The animal world of Adygea includes 87 species of mammals, 11 amphibians, 19 reptiles and several thousand species of invertebrates, here also live 275 species of birds, 91 species of fish. You can clearly see the animals distributed according to climate zones. The greatest diversity of species is observed in the forest-steppe belt. And with the ascent to the mountains and transition to the pre-Caucasian plain the number of species decreases dramatically.
The fauna of the forest-steppe zone has no endemic species. Widespread are field and yellow-throated mice, common white-toothed mole, Caucasian mole, less common arу the European hare and fox. During the warm season, there are many birds of prey that feed on rodents and insectivores in this area. Moose occasionally enter Adygea. However, such steppe dwellers as the little bustard (Otis tetrax) and the great bustard (Otis tarda) are practically exterminated.
The forested areas of the lower and middle mountain belt are inhabited by Caucasian subspecies of animals that are usually common in the broad-leaved forests of Europe - bear, deer, forest cat, lynx, badger, and otter.
The animal world of the high landscape zones is rich in endemic species. For example, in the Maikop district one can find Caucasian chamois, Caucasian mouse, Promethean vole, Kuban auroch, stone marten. The forests on the mountain slopes are inhabited by chamois, Caucasian brown bear, Caucasian red deer, Caucasian auroch, fox, wood and stone marten, Caucasian otter, badger, lynx, wild cat and others.
The main attraction of Adygea fauna is the Caucasian bison.
After World War I, only about 500 bison remained in the region. And even the creation of the Caucasian bison reserve in 1924 did not help to save these animals from extinction. In 1927, the last bison was poached and killed by herdsmen. That's how the Caucasian bison disappeared as a species. However, scientists did not give up and set out to revive the population of these animals. A descendant of the Caucasian bison was found in a German wildlife park, and the decision was made to bring a female bison to it. By cross-breeding these animals, the scientists eventually succeeded in reproducing new bison. That was how the Caucasian bison repopulated the Caucasian bison reserve in Adygea. Unfortunately, even today there are cases of poaching, but inaccessible parts of mountain ranges and protection of the reserve help to preserve the restored population.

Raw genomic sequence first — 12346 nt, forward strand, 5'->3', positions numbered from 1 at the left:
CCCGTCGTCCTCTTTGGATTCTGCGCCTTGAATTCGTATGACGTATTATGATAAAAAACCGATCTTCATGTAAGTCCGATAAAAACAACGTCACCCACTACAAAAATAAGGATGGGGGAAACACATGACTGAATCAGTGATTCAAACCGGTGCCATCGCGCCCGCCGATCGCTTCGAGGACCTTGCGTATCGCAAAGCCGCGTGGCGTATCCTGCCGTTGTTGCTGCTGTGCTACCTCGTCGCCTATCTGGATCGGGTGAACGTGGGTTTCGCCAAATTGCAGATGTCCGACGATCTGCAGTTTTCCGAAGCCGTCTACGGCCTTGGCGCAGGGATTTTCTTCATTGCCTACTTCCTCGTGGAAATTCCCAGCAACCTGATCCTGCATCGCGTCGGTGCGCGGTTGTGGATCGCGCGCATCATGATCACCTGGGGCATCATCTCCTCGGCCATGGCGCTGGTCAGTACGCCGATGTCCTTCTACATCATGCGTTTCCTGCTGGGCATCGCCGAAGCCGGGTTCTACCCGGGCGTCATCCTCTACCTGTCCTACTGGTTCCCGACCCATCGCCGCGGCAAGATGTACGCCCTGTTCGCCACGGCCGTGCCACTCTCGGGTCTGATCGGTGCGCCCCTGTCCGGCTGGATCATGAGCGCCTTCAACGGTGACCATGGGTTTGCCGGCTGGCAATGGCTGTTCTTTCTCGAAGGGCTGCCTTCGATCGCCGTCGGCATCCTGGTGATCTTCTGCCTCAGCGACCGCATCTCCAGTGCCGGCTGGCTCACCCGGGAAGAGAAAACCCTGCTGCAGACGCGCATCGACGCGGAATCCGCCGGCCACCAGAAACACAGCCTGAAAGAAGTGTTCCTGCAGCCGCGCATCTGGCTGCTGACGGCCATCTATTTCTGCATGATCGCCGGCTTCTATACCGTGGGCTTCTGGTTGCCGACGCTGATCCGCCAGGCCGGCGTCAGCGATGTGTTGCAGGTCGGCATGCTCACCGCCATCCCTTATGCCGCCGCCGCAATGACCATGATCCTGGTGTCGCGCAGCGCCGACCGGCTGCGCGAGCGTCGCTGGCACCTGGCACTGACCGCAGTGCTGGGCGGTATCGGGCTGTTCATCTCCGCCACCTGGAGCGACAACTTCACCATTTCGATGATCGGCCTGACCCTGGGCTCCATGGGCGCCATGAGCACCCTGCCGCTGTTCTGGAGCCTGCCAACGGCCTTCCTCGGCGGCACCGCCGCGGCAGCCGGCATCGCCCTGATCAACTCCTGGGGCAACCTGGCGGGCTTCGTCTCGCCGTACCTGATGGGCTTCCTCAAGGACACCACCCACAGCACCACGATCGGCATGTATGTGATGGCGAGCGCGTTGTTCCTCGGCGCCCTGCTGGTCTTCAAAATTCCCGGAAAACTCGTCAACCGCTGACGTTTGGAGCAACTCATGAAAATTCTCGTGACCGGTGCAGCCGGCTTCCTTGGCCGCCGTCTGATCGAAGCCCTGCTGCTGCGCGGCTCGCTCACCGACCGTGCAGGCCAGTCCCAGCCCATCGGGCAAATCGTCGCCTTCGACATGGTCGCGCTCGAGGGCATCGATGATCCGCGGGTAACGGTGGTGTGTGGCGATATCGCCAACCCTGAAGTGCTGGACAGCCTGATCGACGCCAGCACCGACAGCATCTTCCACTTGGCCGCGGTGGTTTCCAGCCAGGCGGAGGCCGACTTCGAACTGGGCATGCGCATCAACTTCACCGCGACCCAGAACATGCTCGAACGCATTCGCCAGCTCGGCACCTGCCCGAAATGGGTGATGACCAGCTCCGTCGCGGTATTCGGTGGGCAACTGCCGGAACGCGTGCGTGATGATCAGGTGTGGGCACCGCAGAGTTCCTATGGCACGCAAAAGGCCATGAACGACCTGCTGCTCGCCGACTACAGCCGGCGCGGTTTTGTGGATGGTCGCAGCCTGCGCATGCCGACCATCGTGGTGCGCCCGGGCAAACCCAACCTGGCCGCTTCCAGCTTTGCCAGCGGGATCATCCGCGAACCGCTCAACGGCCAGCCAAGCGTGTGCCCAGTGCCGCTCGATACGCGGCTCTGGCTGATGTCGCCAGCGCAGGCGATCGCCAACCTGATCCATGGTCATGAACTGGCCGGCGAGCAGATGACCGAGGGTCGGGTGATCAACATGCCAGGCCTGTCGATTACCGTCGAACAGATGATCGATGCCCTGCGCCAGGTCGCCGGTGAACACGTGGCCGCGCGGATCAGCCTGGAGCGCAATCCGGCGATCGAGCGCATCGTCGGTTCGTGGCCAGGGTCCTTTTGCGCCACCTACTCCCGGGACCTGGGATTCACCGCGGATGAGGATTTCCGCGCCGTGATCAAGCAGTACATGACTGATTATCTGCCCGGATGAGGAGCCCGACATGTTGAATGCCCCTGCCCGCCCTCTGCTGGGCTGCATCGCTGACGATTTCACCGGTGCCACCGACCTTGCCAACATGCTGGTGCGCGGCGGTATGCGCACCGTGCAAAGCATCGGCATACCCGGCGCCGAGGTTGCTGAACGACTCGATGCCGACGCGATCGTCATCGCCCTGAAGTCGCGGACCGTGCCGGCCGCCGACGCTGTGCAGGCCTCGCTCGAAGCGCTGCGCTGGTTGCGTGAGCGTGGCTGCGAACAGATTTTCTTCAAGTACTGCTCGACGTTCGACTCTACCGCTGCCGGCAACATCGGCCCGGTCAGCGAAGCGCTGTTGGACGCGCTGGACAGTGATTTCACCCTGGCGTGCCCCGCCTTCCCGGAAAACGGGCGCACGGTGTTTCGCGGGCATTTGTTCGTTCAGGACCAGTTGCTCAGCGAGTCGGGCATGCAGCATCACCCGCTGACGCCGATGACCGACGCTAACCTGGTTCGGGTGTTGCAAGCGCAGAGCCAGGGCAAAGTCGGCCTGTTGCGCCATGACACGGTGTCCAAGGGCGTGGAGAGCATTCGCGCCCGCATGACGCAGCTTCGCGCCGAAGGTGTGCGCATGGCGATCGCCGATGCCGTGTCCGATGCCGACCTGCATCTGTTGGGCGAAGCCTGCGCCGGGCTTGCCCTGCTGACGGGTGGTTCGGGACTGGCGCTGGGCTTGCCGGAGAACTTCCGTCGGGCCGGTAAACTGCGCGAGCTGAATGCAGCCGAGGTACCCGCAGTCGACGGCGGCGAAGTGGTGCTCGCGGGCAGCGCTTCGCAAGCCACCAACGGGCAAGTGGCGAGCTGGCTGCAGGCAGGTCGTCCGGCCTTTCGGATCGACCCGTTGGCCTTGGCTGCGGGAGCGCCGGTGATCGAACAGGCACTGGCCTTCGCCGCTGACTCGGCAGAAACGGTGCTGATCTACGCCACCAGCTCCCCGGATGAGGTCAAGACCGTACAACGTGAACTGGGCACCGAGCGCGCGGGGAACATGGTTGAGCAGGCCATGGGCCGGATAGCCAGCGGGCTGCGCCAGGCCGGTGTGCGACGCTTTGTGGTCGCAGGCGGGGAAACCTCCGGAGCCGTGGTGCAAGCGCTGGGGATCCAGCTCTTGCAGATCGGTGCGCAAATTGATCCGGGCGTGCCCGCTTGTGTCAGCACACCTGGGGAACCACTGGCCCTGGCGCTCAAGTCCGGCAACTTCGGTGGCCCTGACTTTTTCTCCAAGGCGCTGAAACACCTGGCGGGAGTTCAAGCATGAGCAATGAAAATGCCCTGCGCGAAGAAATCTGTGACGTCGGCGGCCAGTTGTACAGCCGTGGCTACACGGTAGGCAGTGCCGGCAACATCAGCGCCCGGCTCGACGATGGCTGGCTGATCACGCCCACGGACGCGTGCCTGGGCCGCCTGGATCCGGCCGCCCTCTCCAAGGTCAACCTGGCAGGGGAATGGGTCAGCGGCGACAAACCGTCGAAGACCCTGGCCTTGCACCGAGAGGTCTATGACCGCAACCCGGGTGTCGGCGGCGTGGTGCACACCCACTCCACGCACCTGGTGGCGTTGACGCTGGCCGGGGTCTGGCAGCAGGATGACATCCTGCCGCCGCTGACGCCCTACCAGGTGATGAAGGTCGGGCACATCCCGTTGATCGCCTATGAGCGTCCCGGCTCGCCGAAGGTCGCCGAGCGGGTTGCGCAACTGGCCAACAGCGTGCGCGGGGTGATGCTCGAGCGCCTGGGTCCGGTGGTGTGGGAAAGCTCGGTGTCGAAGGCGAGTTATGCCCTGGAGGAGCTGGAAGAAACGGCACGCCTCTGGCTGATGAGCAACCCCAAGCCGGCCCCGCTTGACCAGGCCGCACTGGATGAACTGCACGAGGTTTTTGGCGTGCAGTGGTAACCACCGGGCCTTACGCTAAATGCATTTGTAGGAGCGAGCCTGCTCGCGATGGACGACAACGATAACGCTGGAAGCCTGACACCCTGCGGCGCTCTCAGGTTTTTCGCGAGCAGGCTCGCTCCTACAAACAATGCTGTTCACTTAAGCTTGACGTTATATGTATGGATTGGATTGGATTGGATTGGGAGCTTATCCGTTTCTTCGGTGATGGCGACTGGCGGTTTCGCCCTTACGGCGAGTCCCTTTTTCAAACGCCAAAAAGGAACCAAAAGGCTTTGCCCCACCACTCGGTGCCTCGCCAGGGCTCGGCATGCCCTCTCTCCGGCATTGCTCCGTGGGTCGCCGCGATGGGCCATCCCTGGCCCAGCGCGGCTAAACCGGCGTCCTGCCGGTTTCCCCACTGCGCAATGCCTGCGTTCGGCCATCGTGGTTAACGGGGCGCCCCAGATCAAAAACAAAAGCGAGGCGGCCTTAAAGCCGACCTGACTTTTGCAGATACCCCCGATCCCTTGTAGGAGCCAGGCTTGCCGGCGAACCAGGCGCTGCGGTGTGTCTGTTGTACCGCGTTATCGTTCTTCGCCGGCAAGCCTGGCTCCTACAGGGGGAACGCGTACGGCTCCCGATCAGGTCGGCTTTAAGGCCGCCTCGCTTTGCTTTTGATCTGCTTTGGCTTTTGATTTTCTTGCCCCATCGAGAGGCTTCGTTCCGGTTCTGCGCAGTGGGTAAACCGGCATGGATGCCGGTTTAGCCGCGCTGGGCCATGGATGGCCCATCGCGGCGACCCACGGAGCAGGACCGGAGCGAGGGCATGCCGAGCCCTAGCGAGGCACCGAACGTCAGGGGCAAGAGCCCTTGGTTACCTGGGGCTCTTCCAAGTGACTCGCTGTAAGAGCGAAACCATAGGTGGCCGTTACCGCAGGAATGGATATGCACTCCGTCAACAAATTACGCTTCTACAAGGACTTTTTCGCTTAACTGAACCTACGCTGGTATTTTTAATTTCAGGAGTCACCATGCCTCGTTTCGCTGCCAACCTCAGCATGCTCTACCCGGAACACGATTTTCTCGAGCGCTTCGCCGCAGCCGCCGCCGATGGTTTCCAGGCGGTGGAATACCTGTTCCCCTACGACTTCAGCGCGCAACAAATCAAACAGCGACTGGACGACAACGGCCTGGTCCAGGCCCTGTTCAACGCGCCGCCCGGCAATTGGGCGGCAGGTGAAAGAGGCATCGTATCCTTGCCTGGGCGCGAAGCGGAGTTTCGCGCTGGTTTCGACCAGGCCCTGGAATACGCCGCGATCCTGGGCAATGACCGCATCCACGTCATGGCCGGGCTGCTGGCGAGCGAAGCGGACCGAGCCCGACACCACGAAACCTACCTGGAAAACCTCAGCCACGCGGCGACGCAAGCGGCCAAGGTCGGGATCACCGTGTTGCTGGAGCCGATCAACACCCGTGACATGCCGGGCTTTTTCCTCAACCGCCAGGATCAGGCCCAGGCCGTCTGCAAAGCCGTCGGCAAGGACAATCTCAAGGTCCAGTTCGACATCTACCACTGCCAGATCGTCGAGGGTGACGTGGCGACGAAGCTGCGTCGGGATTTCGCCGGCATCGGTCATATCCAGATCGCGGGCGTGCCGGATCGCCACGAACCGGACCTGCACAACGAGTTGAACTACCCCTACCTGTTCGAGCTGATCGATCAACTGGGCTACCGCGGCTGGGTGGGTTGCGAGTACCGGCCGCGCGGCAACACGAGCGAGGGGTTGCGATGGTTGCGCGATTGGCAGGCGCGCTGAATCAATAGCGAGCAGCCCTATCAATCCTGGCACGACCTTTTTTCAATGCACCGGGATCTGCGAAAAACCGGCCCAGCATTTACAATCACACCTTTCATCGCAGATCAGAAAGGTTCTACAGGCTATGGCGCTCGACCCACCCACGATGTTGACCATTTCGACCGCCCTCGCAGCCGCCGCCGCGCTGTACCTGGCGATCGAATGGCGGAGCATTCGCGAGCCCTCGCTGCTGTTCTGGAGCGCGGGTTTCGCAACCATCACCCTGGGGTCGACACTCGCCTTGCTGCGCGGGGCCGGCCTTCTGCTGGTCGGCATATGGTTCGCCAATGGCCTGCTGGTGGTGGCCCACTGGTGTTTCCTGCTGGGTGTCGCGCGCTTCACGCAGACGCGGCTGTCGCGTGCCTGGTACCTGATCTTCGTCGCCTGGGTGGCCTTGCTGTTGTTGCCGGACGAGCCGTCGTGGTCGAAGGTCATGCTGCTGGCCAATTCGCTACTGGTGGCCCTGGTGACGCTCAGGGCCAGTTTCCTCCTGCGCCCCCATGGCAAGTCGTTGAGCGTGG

Despite the small length of the territory from north to south, the climate of Adygea is quite diverse. In the northern flat part of the republic, the climate is moderate continental, in the Caucasian foothills it becomes warm and humid, whereas in the southern and more mountainous part the climate is getting colder as you move up to the highlands. This is determined by the peculiarities of the geographical location of the region - the proximity of the warm and ice-free Black Sea, the vastness of the flat area, the height and location of mountain ranges. On the one hand, the Black Sea is a kind of an accumulator of heat. It accumulates thermal energy in summer and releases it gradually into the surrounding areas in winter. On the other hand, the Black Sea is the cradle for cyclones which carry moisture to coastal areas. The mountains serve as a natural barrier to humid winds, that is why the territory of Adygea enjoys significant humidification in spring and summer. Because of this, precipitation in Adygea is much higher than in the nearby Krasnodar Region, and it is quite uneven, especially in the Caucasian foothills and the mountainous zones.
Winter in Adygea is moderately cold, mild, with little snow. It does not begin immediately, first there is a period of some cold settling in and occasional thaws. The coldest month is January. Its average temperature varies from -2.0°C (28.4F) in the plain part to -4.4°C (24F) in the foothills. Absolute minimum can reach -30 to -35°С (-22/-31F). Winter thaws are possible, they cause snow melt, the ice cover gets broken and rivers often become flooded.
Snow cover on the plain has a small height of 6 to 10 cm, which cannot be said about the foothills and mountain areas, where the snow thickness ranges from 50cm to 2 or 5m on average.
As to the summer, the average monthly air temperature in July is +23.2°C (73.8F) in the plains and +20 to +22°C (68-72F) in the foothills. Summers are hot and dry in the plains and much cooler in the foothills. High in the mountains, the air rarely gets warmer than +10°С (50F).
Adygea can boast of a great abundance of hiking routes that would acquaint visitors of any degrees of fitness with the local traditions and the main attractions. Most trails are available in the winter as well. Keep in mind that visiting the mountainous part of the region involves staying in specially protected areas (parks, reserves or wildlife preserves), which have their own rules, permits and restrictions.